Friday, August 24, 2012

Match.CON: How a Fraudster Fleeced a Woman on Online Dating

by Stephen Wright

(U.K.) 'I've been utterly stupid,' said 60-year-old Brenda Parke

A vulnerable divorcee was conned out of £60,000 (approx $95,200. US)by a man she befriended - but never met - through a dating website. Brenda Parke, 60, fell victim to a confidence trickster who persuaded her to part with her savings to help his supposedly sick daughter. They arranged to meet at Birmingham Airport so he could repay the loans, but he never arrived.

Miss Parke, a retired air stewardess, admits she has been 'utterly stupid' but now wants to raise awareness about 'romance fraud'. Police estimate that Britons are losing tens of millions of pounds as a result of scams by conmen who target emotionally vulnerable Westerners on dating websites.

Other victims have included dentists and barristers. Miss Parke, who had never used a dating site before, joined Match.com last December and befriended a man calling himself Bradford Broad Cole. Over the following weeks they developed a close relationship via emails and phone calls. Cole portrayed himself as a successful Dutch businessman who earned his living supplying and fitting computers. He said his partner had died and he was estranged from family and friends, claiming to have moved to the UK a year ago with his young daughter, Maureen. But she was injured in a hit and run abroad while accompanying him on a business trip, he claimed, and he needed £9,600 for an operation.

He did not ask Miss Parke for money directly but moaned that he had no one to turn to, having borrowed as much as he could from the bank. She repeatedly told him she could not help and each time he said he understood, but she wrestled with her conscience as she did not want to leave a child in trouble. Eventually she offered to pay the hospital direct, but discovered it only accepted cash, so she arranged money transfers to Cole. Miss Parke handed over more money after Cole said he needed £44,500 for his business and further cash for his accommodation and transport home. The police are now investigating the case.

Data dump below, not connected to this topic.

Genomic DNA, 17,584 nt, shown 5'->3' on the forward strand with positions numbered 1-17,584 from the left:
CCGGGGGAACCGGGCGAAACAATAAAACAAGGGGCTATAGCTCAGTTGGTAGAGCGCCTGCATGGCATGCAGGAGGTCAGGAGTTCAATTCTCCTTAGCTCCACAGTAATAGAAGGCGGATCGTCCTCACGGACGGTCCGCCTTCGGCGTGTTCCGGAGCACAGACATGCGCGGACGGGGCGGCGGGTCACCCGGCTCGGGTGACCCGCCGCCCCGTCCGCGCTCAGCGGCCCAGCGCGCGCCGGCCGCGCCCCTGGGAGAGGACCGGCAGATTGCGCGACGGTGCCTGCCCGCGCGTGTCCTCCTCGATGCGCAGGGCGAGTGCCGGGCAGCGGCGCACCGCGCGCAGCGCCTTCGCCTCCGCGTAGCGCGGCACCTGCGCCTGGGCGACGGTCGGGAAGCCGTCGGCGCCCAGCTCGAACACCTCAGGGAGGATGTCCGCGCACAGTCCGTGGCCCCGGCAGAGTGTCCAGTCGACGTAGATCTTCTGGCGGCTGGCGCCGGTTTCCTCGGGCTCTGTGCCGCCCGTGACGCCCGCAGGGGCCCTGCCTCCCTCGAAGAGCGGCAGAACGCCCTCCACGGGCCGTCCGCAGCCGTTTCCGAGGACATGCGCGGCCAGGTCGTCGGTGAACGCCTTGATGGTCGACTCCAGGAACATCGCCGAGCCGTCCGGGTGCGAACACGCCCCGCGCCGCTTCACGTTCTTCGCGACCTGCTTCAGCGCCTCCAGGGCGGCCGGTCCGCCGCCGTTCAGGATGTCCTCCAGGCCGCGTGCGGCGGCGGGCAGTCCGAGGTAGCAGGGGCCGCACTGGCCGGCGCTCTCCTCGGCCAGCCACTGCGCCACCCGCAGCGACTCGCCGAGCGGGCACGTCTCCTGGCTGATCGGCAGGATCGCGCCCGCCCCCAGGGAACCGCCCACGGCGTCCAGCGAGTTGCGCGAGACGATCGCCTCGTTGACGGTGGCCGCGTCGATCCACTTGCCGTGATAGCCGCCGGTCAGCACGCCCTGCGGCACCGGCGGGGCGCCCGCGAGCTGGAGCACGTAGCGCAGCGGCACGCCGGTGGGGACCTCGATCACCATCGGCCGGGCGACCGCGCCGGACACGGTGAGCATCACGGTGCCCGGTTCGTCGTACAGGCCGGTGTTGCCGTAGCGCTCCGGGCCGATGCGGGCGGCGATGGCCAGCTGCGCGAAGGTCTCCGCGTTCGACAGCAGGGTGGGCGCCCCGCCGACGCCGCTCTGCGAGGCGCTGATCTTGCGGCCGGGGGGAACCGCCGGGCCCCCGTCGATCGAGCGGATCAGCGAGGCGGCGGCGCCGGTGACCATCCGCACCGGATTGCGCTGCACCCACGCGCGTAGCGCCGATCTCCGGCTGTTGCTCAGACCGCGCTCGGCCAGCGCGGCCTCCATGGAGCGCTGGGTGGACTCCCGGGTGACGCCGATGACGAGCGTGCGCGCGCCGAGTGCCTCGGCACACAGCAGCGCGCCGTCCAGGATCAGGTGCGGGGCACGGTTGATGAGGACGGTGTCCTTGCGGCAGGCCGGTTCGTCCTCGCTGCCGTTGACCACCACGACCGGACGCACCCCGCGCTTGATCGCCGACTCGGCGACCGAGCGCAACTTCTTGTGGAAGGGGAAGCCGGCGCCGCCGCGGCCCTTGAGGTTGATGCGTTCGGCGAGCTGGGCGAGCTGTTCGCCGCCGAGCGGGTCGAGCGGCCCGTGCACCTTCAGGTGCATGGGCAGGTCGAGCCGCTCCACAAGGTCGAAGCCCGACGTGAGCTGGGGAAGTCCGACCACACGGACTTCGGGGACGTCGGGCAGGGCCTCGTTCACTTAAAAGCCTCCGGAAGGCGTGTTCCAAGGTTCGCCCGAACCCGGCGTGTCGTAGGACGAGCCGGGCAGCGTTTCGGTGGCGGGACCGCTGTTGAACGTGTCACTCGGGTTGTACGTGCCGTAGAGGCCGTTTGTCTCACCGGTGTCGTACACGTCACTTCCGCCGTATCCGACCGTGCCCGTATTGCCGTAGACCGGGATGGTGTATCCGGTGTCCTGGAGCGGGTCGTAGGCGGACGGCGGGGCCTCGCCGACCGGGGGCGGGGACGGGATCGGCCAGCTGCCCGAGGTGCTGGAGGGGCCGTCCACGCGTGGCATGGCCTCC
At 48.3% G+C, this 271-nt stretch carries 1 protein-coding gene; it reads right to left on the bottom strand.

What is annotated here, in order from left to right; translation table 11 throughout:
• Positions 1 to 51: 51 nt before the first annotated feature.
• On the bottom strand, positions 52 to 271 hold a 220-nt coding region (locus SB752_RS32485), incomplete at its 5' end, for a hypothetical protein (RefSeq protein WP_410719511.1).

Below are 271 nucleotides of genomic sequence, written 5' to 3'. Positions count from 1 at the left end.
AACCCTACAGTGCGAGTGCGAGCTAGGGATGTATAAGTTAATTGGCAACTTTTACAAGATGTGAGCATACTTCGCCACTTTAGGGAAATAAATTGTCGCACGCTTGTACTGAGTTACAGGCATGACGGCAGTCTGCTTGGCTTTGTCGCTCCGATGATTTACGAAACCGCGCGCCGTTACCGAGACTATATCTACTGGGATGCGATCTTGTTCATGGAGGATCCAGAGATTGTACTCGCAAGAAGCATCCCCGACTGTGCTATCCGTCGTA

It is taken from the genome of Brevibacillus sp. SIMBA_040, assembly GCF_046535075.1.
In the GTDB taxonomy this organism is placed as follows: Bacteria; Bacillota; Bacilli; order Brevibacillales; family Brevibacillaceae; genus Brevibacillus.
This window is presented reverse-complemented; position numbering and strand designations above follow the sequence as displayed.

Miss Parke, who has no children and lives in Sussex, said: 'I am fully aware how utterly stupid I have been and appreciate there is little, if any, chance to get my money back. However, I have always considered myself to be a bright and intelligent woman. If I could be manipulated and reduced to "a puppet on a string" because of this man's subtlety and supposed sincerity, then there are millions of vulnerable people out there just waiting to be abused by a very professional and consummate actor. It is so cunning and amazingly well done that I am reeling with shock at my own vulnerability.'

'I urge dating sites to take far more responsibility for who they allow to advertise on their websites.'

Miss Parke agreed to waive her anonymity to talk out about romance fraud for national fraud reporting centre: Action Fraud. Dr Bernard Herdan, of the National Fraud Authority, which runs Action Fraud, said: 'Fraud is a serious crime that devastates lives and often funds more organised crime such as drug smuggling.'

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